The twelfth edition of the AS Sports Awards has called time on sexism in sport, with the newspaper giving all its honors this year to women athletes. Last night’s awards gala, held at the The Westin Palace Hotel in Madrid, brought together female prizewinners from a range of sports, including Lydia Valentín, Carolina Marín and Gisela Pulido.
Among the night’s big winners was the former gymnast Larisa Latynina, the woman with the most Olympic medals in history – 18 in total (nine gold, five silver and four bronze). The 83-year-old Ukrainian, who competed in Melbourne 1956, Rome 1960 and Tokyo 1964, received the Legend Award. The climber Edurne Pasaban, the first woman to climb all of the fourteen eight-thousander peaks in the world, picked up one of the special awards for lifetime achievement.
The journalist Jesús Gallego hosted the event and pointed out that "we’re still talking about women's sport, when we should actually be talking about sport, period". Other As awards went to the year’s top world champions: Carolina Marín (badminton), Ana Carrasco (motorcycling), Lydia Valentín (weightlifting), Joana Pastrana (boxing), Gisela Pulido (kitesurfing), Sandra Sánchez (karate), the Spanish basketball team, the U-17 soccer team and the Atlético de Madrid soccer team, league champion. Goalkeeper, Lola Gallardo, commented before the gala that neither she nor her teammates saw any glass ceiling and lauded, like the rest of the winners, the results garnered by women's sport and the potential of a new generation of younger athletes. "It’s positive that young girls are playing this sport,” agreed the players from the U-17 squad Claudia Pina and Irene López.
The international prizes went to two athletes: the Venezuelan Yulimar Rojas, winner of the AS Americas Award and current triple jump world champion (outdoor and indoor), and the Moroccan Rababe Arafi, who won the AS Arabia Award in recognition of her 800 and 1,500 meter wins at the Mediterranean Games in Tarragona.
The Most Promising Newcomer Award, went to María Vicente, who last July broke the heptathlon world record, scoring 6,221 points, in the European sub-18 at Gyor (Hungary). This competition combines 100m hurdles, high jump, shot put, 200m, long jump, javelin and 800m.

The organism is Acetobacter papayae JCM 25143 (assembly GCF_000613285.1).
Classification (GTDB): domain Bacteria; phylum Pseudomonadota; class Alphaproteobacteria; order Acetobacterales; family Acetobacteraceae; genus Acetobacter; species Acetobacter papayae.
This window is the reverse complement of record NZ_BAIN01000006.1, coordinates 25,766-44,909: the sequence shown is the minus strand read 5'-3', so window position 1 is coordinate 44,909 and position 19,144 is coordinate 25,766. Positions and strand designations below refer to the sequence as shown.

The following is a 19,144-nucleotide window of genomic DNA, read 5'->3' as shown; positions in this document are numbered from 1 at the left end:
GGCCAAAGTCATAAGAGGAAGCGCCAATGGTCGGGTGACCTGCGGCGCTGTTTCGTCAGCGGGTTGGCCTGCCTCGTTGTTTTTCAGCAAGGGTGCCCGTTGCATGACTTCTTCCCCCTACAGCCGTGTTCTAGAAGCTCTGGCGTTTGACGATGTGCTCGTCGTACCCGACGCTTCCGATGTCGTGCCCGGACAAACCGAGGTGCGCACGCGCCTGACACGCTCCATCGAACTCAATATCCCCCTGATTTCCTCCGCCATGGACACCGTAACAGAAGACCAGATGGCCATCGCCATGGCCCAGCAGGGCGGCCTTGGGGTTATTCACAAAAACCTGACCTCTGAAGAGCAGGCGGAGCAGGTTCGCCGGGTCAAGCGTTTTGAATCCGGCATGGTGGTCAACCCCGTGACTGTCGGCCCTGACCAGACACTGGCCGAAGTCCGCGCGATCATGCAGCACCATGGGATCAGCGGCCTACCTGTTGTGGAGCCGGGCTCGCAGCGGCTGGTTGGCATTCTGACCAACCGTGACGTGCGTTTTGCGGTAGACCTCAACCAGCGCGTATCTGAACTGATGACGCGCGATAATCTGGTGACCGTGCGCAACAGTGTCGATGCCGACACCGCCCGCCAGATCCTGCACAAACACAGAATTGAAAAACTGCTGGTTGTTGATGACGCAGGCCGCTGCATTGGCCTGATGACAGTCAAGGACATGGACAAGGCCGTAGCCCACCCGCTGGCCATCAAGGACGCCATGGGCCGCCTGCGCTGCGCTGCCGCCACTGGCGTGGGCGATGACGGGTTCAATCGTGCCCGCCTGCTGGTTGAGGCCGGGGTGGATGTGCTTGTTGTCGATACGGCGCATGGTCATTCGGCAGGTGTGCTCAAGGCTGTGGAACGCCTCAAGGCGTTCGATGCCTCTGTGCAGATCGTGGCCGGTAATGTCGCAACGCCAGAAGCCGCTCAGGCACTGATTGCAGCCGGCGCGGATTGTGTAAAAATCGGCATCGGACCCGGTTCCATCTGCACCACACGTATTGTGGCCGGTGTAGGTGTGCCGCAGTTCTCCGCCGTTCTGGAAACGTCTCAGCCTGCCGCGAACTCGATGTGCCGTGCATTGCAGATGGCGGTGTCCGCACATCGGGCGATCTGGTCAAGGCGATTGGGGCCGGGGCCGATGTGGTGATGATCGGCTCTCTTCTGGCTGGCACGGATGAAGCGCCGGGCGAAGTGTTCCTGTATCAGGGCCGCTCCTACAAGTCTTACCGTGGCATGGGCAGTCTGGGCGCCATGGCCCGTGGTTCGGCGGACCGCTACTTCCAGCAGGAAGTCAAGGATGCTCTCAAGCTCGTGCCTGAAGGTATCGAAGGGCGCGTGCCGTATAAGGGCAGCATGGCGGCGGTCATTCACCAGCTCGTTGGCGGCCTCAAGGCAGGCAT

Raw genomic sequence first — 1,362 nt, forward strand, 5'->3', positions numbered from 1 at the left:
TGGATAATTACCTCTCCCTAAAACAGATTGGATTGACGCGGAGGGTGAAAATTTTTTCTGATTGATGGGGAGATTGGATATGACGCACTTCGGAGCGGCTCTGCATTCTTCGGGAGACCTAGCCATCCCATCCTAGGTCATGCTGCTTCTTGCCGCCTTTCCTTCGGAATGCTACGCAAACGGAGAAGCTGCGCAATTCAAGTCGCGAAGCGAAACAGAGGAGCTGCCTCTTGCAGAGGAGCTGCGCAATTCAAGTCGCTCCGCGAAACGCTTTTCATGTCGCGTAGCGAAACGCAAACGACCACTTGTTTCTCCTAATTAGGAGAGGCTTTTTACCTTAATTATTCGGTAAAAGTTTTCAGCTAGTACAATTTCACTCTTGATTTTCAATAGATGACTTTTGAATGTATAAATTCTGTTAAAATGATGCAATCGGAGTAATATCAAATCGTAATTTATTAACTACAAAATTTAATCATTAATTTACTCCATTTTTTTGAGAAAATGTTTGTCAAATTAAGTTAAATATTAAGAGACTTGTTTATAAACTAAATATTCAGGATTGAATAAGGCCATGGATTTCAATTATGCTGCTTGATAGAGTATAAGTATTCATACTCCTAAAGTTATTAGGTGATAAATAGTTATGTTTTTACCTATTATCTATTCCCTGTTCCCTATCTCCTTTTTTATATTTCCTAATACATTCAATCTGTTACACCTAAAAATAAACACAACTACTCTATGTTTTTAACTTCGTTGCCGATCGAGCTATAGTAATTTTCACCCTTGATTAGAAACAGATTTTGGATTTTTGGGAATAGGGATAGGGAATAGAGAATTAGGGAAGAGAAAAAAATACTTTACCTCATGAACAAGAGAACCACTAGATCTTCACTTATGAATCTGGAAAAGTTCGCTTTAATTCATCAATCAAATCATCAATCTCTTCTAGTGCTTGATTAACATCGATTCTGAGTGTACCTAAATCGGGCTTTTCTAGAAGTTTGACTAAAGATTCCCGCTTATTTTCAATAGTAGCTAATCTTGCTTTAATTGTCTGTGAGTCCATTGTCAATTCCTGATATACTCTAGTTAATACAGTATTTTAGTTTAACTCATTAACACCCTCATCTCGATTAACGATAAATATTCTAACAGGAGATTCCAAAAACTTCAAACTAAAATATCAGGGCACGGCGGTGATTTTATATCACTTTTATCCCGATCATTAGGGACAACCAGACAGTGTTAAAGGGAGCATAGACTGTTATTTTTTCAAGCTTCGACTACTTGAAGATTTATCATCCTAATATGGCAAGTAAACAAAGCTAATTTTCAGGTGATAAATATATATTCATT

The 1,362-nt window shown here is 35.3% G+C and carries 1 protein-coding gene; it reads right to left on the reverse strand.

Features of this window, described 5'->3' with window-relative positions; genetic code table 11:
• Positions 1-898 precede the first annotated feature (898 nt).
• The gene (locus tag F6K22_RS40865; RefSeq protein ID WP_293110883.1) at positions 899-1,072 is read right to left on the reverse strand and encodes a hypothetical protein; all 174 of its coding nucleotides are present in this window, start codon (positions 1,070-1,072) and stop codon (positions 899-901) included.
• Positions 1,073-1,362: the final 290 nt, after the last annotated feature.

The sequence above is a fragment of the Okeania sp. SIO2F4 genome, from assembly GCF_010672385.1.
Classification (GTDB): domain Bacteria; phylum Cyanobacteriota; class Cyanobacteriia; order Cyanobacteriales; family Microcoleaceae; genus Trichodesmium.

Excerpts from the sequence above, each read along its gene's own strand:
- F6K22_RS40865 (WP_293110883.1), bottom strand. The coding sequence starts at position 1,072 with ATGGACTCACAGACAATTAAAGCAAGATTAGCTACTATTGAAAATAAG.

The ceremony was opened by the editor-in-chief of AS, Alfredo Relaño, who explained that in the year of the Me Too movement and the March 8 women’s day mobilizations that flooded the streets, women had shaken the consciences of men like him, who till then had thought that “things had to be done in a certain way." He called for a special round of applause for the award-winning pioneers and for their efforts made in favor of sport. "I intend to ensure that from now on female sport appears much more than it has done," he concluded. Also attending the gala ceremony were: PRISA chairman Manuel Polanco; the CEO, Manuel Mirat; the Chair of Diario AS, Alejandro Martínez Peón, and its manager, Juan Cantón.
The winners received a commemorative statuette designed by Xavier Mariscal, an avid reader of AS. It’s a metal structure where the name of the newspaper is abstracted through a range of different volumes. He also created the logo for the 50th anniversary of the newspaper, which was held last year. In a video presentation he explained that he’d rejected the color red because "it had to be a cool metal, gold or silver, because it had to look like a prize and have a hefty weight,” and he joked that he’d given the trophy “a huge chunk of a plinth – but the winners are strong, athletic and young – just like me."
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